5 grams dry stored
Most noticeable for me is the long sweet finish on the back of my tongue. Overall this isn't the thick mud I want it to be, and the 7532 lacks the wake-up punch of the 7542 recipe, but the first few cups give me a bit of caffeine jitter. I think the cake is perfect now, and while the leaves look a little green I'm just not seeing anywhere for them to go in aging except to fade out more as time goes on. After 8 steeps I'm lengthening steep times and past 10 the color actually fades before the flavor does. A pleasant enough cup, and if money isn't an object I wouldn't mind drinking up a cake of this, and I'd drink it up fairly quick too given my high tolerance levels.
First steep
But my brow is still knitted over this tea, even now writing about it, because I'm getting hit squarely in the face of my buyer preferences. I'm in a place where I question my own taste. I want to like Factory Label teas better than I actually do. I want to drink them free of the nagging thoughts. 

Fourth steep
Removing the label and considering the cake, I ask myself, would I buy this on a blind test? I don't think I would. Here's why:

As a buyer I'm not in a collector position, I'm in a drinker position where I want something unique. I'm also likely the Other Type of Buyer that white2tea gets, which is the one who prefers white2tea's own productions. The Other Type of tea buyer is the one who wants to feel like they "found" something, discovered something, a tea with no label, or no significant label, which is priced right based on the leaf quality and lack of provenance. When their 2002 White Whale cake generated some excitement last year, I believe the "discovery" factor is part of the reason so many people ordered that cake. We found a little cake with a little price, and big on flavor and potential for further aging. In other words, a small gem. I feel the same way now about the 2014 Bulang-material in the Lao Cha Tou nuggets currently selling for the very tiny price of $5.50 for 50 grams. This tea is a gem, and a bit of a discovery. Some of us got it in the tea club box, others by word of mouth.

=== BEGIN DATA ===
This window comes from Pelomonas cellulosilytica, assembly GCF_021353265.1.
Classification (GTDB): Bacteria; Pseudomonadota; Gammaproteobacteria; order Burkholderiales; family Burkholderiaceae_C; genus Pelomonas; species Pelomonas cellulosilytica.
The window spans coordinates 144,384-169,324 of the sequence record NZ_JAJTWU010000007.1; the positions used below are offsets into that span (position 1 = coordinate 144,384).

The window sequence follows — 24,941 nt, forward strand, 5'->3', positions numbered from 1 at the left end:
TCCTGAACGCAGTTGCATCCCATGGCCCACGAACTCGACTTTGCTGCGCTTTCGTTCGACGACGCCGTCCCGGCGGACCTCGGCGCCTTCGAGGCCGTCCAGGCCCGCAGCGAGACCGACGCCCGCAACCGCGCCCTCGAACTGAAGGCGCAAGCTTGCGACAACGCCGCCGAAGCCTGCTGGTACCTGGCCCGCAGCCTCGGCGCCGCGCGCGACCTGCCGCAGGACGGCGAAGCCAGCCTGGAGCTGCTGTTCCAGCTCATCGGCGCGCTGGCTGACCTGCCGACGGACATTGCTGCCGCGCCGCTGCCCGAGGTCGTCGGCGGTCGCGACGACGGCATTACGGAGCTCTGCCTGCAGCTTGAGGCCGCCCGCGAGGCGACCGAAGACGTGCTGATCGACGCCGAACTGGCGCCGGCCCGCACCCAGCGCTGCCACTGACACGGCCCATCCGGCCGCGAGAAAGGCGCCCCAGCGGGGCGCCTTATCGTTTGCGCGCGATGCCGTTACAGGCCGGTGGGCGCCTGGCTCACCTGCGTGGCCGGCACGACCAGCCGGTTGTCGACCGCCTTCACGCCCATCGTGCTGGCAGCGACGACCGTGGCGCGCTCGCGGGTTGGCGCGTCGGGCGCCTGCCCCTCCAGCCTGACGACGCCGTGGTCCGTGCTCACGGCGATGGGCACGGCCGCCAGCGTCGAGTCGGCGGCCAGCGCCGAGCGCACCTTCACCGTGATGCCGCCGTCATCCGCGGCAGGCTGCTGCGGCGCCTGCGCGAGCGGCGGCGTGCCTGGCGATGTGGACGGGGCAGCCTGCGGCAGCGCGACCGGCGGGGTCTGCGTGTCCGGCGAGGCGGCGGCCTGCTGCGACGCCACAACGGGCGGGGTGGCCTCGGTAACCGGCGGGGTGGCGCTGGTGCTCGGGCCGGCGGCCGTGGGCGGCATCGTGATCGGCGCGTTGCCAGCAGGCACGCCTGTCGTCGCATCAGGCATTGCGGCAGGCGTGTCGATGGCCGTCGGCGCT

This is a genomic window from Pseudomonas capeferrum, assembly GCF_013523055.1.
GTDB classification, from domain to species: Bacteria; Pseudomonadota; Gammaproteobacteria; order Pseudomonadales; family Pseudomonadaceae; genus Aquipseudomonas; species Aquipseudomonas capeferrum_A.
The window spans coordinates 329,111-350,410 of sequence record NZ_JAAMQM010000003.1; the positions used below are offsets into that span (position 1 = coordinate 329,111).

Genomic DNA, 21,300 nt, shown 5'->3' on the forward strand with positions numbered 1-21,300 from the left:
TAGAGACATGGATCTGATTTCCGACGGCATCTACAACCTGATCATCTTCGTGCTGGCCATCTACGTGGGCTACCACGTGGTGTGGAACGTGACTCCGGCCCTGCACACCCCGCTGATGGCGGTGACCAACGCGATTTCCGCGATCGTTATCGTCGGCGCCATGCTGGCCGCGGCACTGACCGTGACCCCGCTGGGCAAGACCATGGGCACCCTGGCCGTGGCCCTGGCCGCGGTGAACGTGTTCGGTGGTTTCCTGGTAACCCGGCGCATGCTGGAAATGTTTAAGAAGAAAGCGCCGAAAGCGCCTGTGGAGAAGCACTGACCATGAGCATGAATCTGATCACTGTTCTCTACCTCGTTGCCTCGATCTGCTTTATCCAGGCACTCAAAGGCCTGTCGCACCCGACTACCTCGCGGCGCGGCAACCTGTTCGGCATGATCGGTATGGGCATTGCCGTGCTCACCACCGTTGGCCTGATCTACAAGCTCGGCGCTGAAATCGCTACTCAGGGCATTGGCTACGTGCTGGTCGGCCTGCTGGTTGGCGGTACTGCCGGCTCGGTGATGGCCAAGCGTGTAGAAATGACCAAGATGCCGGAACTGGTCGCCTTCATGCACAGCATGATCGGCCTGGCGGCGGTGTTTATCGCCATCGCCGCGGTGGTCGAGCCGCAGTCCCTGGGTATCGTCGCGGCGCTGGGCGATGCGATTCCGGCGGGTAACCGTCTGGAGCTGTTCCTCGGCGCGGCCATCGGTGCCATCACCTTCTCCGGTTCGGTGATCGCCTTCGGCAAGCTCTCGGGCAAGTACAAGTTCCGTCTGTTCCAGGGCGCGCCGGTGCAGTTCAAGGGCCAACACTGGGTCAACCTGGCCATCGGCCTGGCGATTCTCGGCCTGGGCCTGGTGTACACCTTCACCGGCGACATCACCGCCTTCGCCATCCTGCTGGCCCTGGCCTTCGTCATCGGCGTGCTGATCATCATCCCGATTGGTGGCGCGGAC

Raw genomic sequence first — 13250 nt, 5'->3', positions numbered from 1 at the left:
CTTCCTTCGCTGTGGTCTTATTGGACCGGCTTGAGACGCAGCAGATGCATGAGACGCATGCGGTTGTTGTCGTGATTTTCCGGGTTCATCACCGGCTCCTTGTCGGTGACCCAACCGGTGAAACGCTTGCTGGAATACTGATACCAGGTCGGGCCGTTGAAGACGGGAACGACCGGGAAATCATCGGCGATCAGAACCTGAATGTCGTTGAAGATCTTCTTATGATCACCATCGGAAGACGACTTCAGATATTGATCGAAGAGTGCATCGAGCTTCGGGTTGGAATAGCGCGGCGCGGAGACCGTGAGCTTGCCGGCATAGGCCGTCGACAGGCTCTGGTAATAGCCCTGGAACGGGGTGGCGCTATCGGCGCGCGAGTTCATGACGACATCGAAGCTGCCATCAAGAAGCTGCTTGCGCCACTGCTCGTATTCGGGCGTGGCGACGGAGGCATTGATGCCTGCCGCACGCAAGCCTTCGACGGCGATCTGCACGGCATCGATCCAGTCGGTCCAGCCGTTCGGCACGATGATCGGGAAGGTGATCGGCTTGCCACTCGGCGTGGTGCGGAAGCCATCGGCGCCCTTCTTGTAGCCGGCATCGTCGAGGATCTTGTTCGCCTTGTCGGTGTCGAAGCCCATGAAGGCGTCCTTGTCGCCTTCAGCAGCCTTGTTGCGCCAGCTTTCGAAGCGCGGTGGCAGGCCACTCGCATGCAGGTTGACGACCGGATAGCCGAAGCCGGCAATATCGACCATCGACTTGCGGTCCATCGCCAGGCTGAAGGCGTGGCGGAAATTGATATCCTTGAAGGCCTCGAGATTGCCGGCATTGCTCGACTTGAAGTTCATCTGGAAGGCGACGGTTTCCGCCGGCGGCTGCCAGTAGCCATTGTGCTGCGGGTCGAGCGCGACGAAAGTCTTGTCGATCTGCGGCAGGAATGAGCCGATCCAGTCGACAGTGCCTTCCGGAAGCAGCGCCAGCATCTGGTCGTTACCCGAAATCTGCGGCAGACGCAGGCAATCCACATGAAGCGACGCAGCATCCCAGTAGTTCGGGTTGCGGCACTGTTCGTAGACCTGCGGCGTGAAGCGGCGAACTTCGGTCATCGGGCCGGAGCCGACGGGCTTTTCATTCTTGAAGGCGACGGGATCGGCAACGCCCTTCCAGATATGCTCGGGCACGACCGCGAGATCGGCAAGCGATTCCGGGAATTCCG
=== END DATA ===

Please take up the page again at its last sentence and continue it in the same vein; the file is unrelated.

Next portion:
These tea nuggets are insane. Insane. I actually posted a Twitter of my cup and old ladies should never be caught tweeting, it's like having my pants down. But after 15 steeps and two days these nuggets won't quit. And I'm informed I can boil them later to get yet more tea. 

2014 Lao Cha Tou ripe, also by white2tea
Just a few of these nugs and I am awake at 5 a.m. in a full-on tea drunk. I get some of the mushroom flavor I liked so much in Yunnan Sourcing's 2009 Lao Cha Tou I wrote about last month. The mushroom and port flavors are less intense in white2tea's production, but the number of steeps are also twice the total. I get chocolate flavors. Thus I have an unreserved enthusiasm for this production that I don't feel for the Orange Label, a happy feeling over a whole bag of tea that costs the same as a single sample of the aged factory tea. The tea nuggets leave me with a sense that I've found truth, as opposed to questioning my own taste and observation as I do when confronted with a label tea. If I take the LV logos off a Louis Vuitton bag, would I still like the purse? Probably not, LV is really rather ugly. The label is everything. In the end, I prefer the Emperor not to wear any clothes, because once I know who he is I can't say anything when he turns out to be boring in bed and comes too fast.